By Kee Thuan Chye
14th March 2013
Last week, I was speaking to students of a higher institution of learning about a play of mine that they are studying called We Could **** You, Mr Birch.
When I got to the issue of getting Malaysians to discuss so-called sensitive issues openly, one of the students commented, “It’s not part of our culture.” I asked her if she was being ironic. The bright lass nodded.
She was alluding to the favourite catchphrase of the Government that is invariably invoked when it wants to discourage Malaysians from taking part in certain activities, usually those that are adversarial or threatening to it.
One such activity is taking part in demonstrations and street protests. Many a government official has used “it’s not part of our culture” to denounce especially large gatherings that challenge the Government’s rulings and actions, like the Bersih and anti-Lynas rallies.
However, when Barisan Nasional (BN) groups like Umno Youth or even pro-BN NGOs like Perkasa and Jaringan Melayu Malaysia (JMM) stage street protests, public officials are silent.
And on one significant occasion at least, even the Prime Minister and the Home Minister seemed to subtly endorse demonstrations. This was right after the High Court ruled in 2010 that the Christian publication The Herald could use the word ‘Allah’. When asked about the intention by some quarters to stage a demonstration against the ruling, PM Najib Razak said, “We can’t stop people from protesting.”
And minister Hishammuddin Hussein was reported to have said that the Government did not prohibit the people from expressing their views on the ‘Allah’ issue. He later said he was misquoted, but the question remains as to why he did not say unequivocally from the start that any protests would not be allowed.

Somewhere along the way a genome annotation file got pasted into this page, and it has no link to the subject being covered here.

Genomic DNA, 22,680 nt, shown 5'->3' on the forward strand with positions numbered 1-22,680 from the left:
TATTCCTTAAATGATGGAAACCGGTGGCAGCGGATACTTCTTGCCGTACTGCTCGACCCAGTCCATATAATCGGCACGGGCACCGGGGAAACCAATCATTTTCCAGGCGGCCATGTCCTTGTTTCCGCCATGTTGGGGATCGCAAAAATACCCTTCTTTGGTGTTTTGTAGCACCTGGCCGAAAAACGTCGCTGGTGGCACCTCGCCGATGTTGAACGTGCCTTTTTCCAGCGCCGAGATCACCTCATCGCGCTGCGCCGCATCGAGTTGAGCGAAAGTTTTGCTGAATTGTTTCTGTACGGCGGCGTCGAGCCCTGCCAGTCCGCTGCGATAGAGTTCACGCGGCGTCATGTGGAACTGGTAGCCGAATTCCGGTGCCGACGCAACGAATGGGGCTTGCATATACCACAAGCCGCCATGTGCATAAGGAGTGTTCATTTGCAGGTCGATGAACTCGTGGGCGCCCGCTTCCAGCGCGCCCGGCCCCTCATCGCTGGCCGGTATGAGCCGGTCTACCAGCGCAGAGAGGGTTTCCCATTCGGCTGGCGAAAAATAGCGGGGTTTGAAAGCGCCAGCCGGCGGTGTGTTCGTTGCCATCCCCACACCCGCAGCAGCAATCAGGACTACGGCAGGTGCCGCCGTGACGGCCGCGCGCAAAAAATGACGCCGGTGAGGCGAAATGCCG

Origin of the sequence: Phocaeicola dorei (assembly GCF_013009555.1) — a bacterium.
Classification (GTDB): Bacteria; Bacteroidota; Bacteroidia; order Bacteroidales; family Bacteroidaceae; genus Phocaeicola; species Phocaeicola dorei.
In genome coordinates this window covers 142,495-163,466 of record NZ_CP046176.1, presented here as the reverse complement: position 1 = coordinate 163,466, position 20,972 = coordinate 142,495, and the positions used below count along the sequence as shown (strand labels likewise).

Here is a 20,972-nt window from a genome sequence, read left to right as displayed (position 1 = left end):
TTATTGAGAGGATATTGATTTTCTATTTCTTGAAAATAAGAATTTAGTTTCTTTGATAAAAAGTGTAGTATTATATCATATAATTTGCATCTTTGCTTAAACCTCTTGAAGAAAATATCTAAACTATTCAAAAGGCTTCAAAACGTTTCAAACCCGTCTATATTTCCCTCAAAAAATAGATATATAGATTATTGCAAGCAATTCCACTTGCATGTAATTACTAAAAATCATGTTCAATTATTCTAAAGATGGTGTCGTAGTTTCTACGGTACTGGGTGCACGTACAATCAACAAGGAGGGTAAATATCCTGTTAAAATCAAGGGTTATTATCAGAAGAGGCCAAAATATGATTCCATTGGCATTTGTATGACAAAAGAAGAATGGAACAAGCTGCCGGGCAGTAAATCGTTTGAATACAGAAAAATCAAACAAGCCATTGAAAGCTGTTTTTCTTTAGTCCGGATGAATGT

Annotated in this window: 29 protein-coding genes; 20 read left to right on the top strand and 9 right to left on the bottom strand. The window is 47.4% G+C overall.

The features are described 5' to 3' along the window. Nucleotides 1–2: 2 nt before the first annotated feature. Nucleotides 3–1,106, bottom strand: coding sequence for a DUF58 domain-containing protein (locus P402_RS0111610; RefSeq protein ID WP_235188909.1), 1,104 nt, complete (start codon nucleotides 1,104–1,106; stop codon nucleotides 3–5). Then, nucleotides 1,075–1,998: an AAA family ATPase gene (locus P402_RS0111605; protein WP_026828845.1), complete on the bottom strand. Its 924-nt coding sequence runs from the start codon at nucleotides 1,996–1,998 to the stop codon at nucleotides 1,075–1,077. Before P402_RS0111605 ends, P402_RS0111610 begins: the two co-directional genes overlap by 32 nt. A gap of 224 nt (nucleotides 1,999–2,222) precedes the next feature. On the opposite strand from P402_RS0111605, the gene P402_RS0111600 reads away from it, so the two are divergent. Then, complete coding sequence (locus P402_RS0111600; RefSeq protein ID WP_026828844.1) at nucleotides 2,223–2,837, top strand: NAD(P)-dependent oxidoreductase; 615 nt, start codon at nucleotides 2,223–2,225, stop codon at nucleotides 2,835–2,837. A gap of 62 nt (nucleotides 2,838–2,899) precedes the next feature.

As it turned out, the protests did take place. The next day, fire-bombs and molotov cocktails exploded in a couple of churches.
Of course, demonstrations and street protests cannot be said to be alien to Malaysian culture. In 1946, Onn Jaafar led Umno in street protests against the Malayan Union. The fact that it was a protest against the colonial British administration does not make it any less a protest. So we have had a precedent. It is therefore bunkum to say that protests are not part of our culture.
Protests that resort to violence, however, are a different matter.
Some protests do not start out with violence as their premeditated course but nonetheless do end in violence because of provocation, such as what happened with Bersih 3.0, for which the police have much to answer in terms of their mishandling of public order and their mistreatment of rally participants. But there are also those protests that are deliberately aimed at inflicting violence in order to intimidate a target group. This becomes thuggery, actually; it amounts to gangsterism.
In the past two years, we have seen a disturbing increase in this sort of protest – or, for want of a better word, counter-protest. Even the threats by Perkasa and Umno Youth to hold counter-rallies to Bersih 2.0 in 2011 can be filed under this category although they did not openly threaten violence (there was some hint that it could break out, nonetheless) and when the actual happening took place, Umno Youth’s counter-rally was a farce and Perkasa’s was a non-event.